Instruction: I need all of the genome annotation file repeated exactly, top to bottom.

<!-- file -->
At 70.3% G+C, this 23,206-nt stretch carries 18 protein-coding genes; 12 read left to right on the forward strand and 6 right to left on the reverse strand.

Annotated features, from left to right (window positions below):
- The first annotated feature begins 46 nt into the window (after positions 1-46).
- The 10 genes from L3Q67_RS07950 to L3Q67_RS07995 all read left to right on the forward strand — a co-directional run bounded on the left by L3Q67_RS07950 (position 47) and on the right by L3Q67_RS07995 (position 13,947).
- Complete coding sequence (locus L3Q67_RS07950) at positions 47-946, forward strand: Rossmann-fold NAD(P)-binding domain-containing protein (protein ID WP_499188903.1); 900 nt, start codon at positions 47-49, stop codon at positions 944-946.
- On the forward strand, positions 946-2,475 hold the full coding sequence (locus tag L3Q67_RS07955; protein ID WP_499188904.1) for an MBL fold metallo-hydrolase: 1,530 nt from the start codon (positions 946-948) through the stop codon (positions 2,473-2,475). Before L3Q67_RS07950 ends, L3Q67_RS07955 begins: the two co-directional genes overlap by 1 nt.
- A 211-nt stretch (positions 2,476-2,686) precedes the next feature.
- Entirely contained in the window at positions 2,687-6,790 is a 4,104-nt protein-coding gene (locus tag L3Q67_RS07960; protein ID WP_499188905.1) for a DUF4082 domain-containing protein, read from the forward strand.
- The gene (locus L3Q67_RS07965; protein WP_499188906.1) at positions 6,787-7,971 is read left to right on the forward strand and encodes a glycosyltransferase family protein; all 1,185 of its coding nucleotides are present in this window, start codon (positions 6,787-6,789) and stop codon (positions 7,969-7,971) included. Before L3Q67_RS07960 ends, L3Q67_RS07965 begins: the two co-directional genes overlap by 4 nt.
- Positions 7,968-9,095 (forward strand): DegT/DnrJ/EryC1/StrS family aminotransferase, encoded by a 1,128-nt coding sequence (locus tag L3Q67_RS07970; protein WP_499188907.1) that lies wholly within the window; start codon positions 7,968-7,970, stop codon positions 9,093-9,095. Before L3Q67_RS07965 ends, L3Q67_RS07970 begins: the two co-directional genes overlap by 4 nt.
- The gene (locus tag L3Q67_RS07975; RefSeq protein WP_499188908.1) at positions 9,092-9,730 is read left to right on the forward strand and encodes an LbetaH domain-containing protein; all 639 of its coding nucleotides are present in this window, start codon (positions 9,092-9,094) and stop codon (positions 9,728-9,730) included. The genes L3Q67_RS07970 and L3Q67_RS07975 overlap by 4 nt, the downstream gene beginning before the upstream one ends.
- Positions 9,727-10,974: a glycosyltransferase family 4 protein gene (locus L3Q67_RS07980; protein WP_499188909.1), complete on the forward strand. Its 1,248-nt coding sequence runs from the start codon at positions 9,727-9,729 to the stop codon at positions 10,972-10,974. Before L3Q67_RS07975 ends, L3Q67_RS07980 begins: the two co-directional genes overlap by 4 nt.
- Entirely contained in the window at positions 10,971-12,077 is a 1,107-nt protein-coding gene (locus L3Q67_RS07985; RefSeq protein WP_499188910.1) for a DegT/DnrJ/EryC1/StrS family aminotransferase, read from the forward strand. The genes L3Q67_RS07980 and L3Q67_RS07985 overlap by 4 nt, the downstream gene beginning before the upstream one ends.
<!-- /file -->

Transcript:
At 70.3% G+C, this 23,206-nt stretch carries 18 protein-coding genes; 12 read left to right on the forward strand and 6 right to left on the reverse strand.

Annotated features, from left to right (window positions below):
- The first annotated feature begins 46 nt into the window (after positions 1-46).
- The 10 genes from L3Q67_RS07950 to L3Q67_RS07995 all read left to right on the forward strand — a co-directional run bounded on the left by L3Q67_RS07950 (position 47) and on the right by L3Q67_RS07995 (position 13,947).
- Complete coding sequence (locus L3Q67_RS07950) at positions 47-946, forward strand: Rossmann-fold NAD(P)-binding domain-containing protein (protein ID WP_499188903.1); 900 nt, start codon at positions 47-49, stop codon at positions 944-946.
- On the forward strand, positions 946-2,475 hold the full coding sequence (locus tag L3Q67_RS07955; protein ID WP_499188904.1) for an MBL fold metallo-hydrolase: 1,530 nt from the start codon (positions 946-948) through the stop codon (positions 2,473-2,475). Before L3Q67_RS07950 ends, L3Q67_RS07955 begins: the two co-directional genes overlap by 1 nt.
- A 211-nt stretch (positions 2,476-2,686) precedes the next feature.
- Entirely contained in the window at positions 2,687-6,790 is a 4,104-nt protein-coding gene (locus tag L3Q67_RS07960; protein ID WP_499188905.1) for a DUF4082 domain-containing protein, read from the forward strand.
- The gene (locus L3Q67_RS07965; protein WP_499188906.1) at positions 6,787-7,971 is read left to right on the forward strand and encodes a glycosyltransferase family protein; all 1,185 of its coding nucleotides are present in this window, start codon (positions 6,787-6,789) and stop codon (positions 7,969-7,971) included. Before L3Q67_RS07960 ends, L3Q67_RS07965 begins: the two co-directional genes overlap by 4 nt.
- Positions 7,968-9,095 (forward strand): DegT/DnrJ/EryC1/StrS family aminotransferase, encoded by a 1,128-nt coding sequence (locus tag L3Q67_RS07970; protein WP_499188907.1) that lies wholly within the window; start codon positions 7,968-7,970, stop codon positions 9,093-9,095. Before L3Q67_RS07965 ends, L3Q67_RS07970 begins: the two co-directional genes overlap by 4 nt.
- The gene (locus tag L3Q67_RS07975; RefSeq protein WP_499188908.1) at positions 9,092-9,730 is read left to right on the forward strand and encodes an LbetaH domain-containing protein; all 639 of its coding nucleotides are present in this window, start codon (positions 9,092-9,094) and stop codon (positions 9,728-9,730) included. The genes L3Q67_RS07970 and L3Q67_RS07975 overlap by 4 nt, the downstream gene beginning before the upstream one ends.
- Positions 9,727-10,974: a glycosyltransferase family 4 protein gene (locus L3Q67_RS07980; protein WP_499188909.1), complete on the forward strand. Its 1,248-nt coding sequence runs from the start codon at positions 9,727-9,729 to the stop codon at positions 10,972-10,974. Before L3Q67_RS07975 ends, L3Q67_RS07980 begins: the two co-directional genes overlap by 4 nt.
- Entirely contained in the window at positions 10,971-12,077 is a 1,107-nt protein-coding gene (locus L3Q67_RS07985; RefSeq protein WP_499188910.1) for a DegT/DnrJ/EryC1/StrS family aminotransferase, read from the forward strand. The genes L3Q67_RS07980 and L3Q67_RS07985 overlap by 4 nt, the downstream gene beginning before the upstream one ends.